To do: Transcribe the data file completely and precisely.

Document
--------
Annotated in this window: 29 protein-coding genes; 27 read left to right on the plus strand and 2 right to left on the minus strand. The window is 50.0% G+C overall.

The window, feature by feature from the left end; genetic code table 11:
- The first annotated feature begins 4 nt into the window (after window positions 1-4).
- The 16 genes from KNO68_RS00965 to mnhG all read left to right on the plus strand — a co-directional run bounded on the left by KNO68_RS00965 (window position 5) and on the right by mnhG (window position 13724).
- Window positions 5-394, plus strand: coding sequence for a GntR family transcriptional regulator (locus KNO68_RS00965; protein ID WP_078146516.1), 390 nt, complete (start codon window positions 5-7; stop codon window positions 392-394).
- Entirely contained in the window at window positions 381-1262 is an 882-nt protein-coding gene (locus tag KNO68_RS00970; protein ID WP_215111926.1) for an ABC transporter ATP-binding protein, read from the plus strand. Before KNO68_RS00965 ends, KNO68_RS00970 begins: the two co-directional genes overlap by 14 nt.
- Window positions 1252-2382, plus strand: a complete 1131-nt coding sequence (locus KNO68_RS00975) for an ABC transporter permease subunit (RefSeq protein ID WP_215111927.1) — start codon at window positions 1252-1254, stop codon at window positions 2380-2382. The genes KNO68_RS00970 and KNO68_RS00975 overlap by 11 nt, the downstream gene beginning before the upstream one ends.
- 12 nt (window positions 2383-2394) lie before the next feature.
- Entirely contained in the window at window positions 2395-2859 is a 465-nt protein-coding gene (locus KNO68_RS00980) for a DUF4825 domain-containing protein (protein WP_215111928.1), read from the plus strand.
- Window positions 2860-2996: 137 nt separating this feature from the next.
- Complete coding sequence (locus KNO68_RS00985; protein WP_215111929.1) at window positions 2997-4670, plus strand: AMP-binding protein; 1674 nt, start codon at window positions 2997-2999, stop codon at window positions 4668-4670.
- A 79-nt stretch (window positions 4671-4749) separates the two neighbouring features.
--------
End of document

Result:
Annotated in this window: 29 protein-coding genes; 27 read left to right on the plus strand and 2 right to left on the minus strand. The window is 50.0% G+C overall.

The window, feature by feature from the left end; genetic code table 11:
- The first annotated feature begins 4 nt into the window (after window positions 1-4).
- The 16 genes from KNO68_RS00965 to mnhG all read left to right on the plus strand — a co-directional run bounded on the left by KNO68_RS00965 (window position 5) and on the right by mnhG (window position 13724).
- Window positions 5-394, plus strand: coding sequence for a GntR family transcriptional regulator (locus KNO68_RS00965; protein ID WP_078146516.1), 390 nt, complete (start codon window positions 5-7; stop codon window positions 392-394).
- Entirely contained in the window at window positions 381-1262 is an 882-nt protein-coding gene (locus tag KNO68_RS00970; protein ID WP_215111926.1) for an ABC transporter ATP-binding protein, read from the plus strand. Before KNO68_RS00965 ends, KNO68_RS00970 begins: the two co-directional genes overlap by 14 nt.
- Window positions 1252-2382, plus strand: a complete 1131-nt coding sequence (locus KNO68_RS00975) for an ABC transporter permease subunit (RefSeq protein ID WP_215111927.1) — start codon at window positions 1252-1254, stop codon at window positions 2380-2382. The genes KNO68_RS00970 and KNO68_RS00975 overlap by 11 nt, the downstream gene beginning before the upstream one ends.
- 12 nt (window positions 2383-2394) lie before the next feature.
- Entirely contained in the window at window positions 2395-2859 is a 465-nt protein-coding gene (locus KNO68_RS00980) for a DUF4825 domain-containing protein (protein WP_215111928.1), read from the plus strand.
- Window positions 2860-2996: 137 nt separating this feature from the next.
- Complete coding sequence (locus KNO68_RS00985; protein WP_215111929.1) at window positions 2997-4670, plus strand: AMP-binding protein; 1674 nt, start codon at window positions 2997-2999, stop codon at window positions 4668-4670.
- A 79-nt stretch (window positions 4671-4749) separates the two neighbouring features.